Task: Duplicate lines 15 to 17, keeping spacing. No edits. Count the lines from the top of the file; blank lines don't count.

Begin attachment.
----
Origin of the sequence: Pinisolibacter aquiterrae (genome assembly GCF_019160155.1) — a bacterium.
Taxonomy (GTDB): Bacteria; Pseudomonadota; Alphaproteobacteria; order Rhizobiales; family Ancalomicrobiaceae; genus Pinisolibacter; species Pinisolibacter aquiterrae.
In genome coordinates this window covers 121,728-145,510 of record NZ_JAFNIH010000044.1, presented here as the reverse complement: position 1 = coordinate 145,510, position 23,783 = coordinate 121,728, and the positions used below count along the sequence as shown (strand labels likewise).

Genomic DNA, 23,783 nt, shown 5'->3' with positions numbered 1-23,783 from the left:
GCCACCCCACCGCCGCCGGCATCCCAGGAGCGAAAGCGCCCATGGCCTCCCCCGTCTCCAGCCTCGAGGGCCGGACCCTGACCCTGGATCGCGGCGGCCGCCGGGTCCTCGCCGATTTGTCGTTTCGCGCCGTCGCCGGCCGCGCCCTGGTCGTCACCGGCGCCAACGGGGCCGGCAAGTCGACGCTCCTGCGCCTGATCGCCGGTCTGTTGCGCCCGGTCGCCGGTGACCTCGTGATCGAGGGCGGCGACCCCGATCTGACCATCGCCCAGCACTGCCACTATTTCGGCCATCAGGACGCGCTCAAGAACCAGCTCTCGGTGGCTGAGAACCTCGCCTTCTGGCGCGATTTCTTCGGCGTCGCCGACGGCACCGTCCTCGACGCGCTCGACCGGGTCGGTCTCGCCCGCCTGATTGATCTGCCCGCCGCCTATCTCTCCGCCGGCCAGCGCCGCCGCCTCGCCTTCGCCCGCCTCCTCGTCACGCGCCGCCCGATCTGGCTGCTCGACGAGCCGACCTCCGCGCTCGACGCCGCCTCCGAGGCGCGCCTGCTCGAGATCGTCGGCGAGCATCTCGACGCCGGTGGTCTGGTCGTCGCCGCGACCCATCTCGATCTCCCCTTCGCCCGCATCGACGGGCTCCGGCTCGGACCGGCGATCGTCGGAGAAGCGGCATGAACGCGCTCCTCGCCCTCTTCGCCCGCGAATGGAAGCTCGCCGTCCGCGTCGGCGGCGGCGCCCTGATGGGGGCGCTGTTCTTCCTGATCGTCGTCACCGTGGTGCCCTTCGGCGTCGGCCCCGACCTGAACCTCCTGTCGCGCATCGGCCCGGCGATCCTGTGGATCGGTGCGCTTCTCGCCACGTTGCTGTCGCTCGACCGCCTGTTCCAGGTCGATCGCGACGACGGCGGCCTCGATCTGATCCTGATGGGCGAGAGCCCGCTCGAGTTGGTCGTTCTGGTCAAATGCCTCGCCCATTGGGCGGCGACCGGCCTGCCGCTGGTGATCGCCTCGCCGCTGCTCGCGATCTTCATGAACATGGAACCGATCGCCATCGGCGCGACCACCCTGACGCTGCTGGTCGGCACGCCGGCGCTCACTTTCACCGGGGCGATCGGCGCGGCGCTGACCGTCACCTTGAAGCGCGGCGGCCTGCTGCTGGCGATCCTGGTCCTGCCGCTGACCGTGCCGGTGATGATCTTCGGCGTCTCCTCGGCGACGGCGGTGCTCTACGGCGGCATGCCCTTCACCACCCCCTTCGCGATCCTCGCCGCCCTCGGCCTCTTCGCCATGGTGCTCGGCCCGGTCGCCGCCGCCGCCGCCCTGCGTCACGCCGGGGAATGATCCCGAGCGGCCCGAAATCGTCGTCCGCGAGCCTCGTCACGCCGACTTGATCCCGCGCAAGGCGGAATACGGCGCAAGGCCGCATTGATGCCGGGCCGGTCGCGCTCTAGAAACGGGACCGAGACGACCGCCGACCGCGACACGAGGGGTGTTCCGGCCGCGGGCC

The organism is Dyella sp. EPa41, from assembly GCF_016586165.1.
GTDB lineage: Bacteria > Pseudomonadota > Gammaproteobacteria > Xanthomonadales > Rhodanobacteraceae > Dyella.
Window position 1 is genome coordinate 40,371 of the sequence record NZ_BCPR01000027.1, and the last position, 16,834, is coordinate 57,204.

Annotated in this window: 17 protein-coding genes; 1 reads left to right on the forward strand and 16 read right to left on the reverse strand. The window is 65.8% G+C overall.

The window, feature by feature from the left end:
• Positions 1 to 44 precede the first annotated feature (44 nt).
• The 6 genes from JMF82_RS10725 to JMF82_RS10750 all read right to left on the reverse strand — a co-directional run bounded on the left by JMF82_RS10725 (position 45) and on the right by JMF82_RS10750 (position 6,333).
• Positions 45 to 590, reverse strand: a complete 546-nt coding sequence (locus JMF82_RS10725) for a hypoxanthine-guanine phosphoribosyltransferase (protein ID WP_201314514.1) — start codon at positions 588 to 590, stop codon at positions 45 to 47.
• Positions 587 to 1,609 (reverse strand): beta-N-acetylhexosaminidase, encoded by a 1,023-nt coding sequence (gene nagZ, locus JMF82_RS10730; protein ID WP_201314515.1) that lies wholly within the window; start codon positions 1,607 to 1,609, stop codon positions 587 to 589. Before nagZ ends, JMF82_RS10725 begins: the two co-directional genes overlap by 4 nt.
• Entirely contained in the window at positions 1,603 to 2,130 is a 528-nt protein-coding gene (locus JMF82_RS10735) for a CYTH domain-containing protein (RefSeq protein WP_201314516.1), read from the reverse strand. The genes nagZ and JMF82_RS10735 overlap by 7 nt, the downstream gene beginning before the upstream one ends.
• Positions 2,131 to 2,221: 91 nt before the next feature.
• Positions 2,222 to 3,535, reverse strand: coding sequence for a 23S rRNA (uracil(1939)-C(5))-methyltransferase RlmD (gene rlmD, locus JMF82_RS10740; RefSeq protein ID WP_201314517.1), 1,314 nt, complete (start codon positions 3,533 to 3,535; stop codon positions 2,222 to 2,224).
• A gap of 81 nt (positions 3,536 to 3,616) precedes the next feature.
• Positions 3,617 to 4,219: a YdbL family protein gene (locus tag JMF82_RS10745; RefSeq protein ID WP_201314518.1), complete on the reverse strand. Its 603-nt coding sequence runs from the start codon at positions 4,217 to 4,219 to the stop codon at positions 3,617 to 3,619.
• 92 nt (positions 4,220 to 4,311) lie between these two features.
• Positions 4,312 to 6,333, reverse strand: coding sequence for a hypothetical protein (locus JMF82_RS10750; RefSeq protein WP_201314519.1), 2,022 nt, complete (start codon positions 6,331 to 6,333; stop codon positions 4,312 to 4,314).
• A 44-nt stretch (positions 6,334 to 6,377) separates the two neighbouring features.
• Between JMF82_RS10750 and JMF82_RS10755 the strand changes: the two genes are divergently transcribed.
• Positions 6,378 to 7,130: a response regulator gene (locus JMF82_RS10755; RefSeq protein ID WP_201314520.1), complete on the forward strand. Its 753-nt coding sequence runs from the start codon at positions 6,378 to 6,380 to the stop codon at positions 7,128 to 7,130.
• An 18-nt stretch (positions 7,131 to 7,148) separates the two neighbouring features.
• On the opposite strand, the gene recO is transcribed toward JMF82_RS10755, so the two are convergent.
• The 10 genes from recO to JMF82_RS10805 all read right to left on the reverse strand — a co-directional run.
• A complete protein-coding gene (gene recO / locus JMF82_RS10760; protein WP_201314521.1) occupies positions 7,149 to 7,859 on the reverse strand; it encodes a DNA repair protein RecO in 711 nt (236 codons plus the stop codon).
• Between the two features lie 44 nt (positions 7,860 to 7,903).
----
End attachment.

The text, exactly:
• Entirely contained in the window at positions 1,603 to 2,130 is a 528-nt protein-coding gene (locus JMF82_RS10735) for a CYTH domain-containing protein (RefSeq protein WP_201314516.1), read from the reverse strand. The genes nagZ and JMF82_RS10735 overlap by 7 nt, the downstream gene beginning before the upstream one ends.
• Positions 2,131 to 2,221: 91 nt before the next feature.
• Positions 2,222 to 3,535, reverse strand: coding sequence for a 23S rRNA (uracil(1939)-C(5))-methyltransferase RlmD (gene rlmD, locus JMF82_RS10740; RefSeq protein ID WP_201314517.1), 1,314 nt, complete (start codon positions 3,533 to 3,535; stop codon positions 2,222 to 2,224).